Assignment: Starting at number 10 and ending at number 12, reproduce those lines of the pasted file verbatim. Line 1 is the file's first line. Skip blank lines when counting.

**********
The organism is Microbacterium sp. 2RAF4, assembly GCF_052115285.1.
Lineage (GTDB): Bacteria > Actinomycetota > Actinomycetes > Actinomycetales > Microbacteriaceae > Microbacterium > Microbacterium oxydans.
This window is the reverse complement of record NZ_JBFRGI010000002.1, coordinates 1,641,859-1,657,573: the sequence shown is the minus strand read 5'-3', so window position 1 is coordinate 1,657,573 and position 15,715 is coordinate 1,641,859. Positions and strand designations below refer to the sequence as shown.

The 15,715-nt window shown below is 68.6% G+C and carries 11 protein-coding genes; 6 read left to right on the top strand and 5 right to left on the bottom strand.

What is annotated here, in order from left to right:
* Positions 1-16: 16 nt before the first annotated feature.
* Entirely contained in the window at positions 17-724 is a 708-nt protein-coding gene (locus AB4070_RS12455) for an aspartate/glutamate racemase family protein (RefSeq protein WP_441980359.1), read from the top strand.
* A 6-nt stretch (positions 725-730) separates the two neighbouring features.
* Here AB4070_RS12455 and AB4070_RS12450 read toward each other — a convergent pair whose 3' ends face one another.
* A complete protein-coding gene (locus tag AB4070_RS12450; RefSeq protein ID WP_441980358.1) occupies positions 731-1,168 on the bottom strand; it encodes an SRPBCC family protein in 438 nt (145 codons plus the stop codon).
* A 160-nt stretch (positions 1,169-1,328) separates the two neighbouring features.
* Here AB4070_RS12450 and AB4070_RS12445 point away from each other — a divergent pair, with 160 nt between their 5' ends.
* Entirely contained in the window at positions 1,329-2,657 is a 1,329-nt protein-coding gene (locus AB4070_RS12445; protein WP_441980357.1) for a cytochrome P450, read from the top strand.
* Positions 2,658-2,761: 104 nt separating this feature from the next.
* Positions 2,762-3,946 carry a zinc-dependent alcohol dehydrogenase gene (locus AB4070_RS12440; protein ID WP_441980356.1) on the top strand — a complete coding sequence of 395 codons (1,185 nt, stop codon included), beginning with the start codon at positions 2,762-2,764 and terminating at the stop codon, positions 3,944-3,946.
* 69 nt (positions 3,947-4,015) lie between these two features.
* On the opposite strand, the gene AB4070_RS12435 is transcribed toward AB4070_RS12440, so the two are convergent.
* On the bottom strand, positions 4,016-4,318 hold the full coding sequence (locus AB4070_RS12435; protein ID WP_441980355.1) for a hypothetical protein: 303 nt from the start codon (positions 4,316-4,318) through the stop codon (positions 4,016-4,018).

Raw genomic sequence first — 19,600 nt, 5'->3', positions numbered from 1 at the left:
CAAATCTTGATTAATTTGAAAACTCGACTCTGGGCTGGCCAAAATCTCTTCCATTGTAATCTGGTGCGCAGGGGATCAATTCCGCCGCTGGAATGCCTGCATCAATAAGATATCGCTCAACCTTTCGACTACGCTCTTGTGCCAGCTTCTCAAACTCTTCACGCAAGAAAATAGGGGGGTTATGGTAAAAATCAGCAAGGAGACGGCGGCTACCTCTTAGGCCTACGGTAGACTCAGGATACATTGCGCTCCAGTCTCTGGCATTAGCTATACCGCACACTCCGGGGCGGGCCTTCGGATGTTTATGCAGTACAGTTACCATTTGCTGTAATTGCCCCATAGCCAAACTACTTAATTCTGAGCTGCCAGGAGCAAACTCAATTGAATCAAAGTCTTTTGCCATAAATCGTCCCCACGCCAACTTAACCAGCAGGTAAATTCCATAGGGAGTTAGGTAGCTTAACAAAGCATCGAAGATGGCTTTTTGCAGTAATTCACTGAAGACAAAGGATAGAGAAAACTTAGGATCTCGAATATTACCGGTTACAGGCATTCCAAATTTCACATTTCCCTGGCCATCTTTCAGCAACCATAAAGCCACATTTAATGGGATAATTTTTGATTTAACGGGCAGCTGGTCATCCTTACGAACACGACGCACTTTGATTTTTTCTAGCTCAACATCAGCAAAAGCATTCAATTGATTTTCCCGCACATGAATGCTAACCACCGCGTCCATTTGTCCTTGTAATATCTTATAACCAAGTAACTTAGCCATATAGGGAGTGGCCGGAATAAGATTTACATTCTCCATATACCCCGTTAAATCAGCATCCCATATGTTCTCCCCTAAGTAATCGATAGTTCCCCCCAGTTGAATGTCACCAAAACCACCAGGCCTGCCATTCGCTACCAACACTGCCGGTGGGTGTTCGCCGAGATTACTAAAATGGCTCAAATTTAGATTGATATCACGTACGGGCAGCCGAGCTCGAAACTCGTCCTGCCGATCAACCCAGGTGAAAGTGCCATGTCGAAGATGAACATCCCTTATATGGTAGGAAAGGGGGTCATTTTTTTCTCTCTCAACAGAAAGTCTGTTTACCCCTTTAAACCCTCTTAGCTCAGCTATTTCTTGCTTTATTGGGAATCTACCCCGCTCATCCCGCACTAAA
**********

* A complete protein-coding gene (locus tag AB4070_RS12450; RefSeq protein ID WP_441980358.1) occupies positions 731-1,168 on the bottom strand; it encodes an SRPBCC family protein in 438 nt (145 codons plus the stop codon).
* A 160-nt stretch (positions 1,169-1,328) separates the two neighbouring features.
* Here AB4070_RS12450 and AB4070_RS12445 point away from each other — a divergent pair, with 160 nt between their 5' ends.